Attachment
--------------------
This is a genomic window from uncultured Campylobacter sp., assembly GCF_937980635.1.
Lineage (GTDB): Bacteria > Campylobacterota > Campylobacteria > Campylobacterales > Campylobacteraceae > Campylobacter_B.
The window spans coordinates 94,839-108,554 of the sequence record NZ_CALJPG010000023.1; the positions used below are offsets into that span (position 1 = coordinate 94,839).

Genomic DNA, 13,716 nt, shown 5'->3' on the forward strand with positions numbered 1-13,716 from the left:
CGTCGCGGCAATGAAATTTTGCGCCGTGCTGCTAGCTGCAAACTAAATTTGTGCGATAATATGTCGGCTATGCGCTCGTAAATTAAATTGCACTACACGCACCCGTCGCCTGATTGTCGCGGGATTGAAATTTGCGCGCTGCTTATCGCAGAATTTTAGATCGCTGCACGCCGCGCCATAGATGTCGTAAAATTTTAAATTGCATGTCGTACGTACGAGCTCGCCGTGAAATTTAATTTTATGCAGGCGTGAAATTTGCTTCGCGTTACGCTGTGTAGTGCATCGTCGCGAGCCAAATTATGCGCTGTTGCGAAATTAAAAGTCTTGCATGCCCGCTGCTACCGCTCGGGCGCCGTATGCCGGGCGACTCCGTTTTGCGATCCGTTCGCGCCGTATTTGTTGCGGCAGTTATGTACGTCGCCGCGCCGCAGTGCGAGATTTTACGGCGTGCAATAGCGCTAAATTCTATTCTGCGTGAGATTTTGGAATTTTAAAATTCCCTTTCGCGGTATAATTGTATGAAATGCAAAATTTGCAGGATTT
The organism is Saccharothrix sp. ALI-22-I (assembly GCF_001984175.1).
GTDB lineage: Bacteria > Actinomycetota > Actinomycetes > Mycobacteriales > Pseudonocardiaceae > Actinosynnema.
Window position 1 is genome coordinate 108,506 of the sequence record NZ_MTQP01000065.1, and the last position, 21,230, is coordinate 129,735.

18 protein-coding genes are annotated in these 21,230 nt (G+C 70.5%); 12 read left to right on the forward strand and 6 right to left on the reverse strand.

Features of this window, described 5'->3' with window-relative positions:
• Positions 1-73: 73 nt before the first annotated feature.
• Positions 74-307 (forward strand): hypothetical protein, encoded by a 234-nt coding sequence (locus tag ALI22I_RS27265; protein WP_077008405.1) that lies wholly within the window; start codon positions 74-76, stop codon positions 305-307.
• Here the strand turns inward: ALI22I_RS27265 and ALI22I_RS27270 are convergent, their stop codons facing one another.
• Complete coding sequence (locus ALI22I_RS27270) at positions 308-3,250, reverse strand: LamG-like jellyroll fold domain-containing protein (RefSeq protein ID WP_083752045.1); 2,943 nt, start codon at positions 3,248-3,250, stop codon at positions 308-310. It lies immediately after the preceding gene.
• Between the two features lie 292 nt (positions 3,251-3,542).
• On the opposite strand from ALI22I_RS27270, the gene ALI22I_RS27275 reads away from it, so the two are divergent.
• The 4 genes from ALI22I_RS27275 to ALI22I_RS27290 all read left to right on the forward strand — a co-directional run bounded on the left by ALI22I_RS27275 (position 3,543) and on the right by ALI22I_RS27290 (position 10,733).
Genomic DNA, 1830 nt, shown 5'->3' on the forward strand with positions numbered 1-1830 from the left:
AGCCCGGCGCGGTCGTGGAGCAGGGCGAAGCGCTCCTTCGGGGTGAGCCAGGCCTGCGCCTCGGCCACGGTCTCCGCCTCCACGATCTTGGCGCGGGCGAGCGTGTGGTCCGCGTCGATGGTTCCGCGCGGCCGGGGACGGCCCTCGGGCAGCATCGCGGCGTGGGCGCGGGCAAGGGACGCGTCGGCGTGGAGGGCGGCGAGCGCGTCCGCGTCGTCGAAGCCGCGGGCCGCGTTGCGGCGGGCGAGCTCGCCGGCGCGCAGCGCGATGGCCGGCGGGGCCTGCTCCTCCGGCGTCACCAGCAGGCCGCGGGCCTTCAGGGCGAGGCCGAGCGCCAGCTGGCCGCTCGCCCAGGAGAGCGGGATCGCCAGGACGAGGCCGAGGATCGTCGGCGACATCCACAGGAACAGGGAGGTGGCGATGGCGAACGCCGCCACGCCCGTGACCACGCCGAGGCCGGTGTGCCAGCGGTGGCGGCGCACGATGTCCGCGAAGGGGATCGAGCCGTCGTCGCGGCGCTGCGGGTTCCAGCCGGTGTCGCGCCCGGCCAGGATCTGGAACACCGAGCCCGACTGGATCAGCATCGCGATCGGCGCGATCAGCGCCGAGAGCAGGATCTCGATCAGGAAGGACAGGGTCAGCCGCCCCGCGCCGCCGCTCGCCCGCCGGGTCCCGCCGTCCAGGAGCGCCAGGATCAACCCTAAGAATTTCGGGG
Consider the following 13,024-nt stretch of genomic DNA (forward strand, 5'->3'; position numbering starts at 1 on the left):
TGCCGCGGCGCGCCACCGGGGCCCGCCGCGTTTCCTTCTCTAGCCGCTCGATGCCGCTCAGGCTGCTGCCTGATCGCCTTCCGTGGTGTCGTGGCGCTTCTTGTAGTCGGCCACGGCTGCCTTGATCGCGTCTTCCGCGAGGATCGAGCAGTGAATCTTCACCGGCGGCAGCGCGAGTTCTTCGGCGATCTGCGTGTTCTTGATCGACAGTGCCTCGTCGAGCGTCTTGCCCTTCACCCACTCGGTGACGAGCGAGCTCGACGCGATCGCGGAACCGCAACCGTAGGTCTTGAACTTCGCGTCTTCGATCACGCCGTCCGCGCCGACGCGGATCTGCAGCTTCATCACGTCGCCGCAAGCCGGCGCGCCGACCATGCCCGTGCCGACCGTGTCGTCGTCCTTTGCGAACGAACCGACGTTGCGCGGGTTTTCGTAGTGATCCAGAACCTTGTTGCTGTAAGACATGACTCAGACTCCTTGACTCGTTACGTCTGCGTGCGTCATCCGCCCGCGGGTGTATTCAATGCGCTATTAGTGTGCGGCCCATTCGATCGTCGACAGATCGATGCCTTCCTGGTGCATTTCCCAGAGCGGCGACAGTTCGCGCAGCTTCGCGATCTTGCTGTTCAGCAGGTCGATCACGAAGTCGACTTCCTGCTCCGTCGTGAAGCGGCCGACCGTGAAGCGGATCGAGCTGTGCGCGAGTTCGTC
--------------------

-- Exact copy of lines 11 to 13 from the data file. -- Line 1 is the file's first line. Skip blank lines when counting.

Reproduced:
• Positions 1-73: 73 nt before the first annotated feature.
• Positions 74-307 (forward strand): hypothetical protein, encoded by a 234-nt coding sequence (locus tag ALI22I_RS27265; protein WP_077008405.1) that lies wholly within the window; start codon positions 74-76, stop codon positions 305-307.
• Here the strand turns inward: ALI22I_RS27265 and ALI22I_RS27270 are convergent, their stop codons facing one another.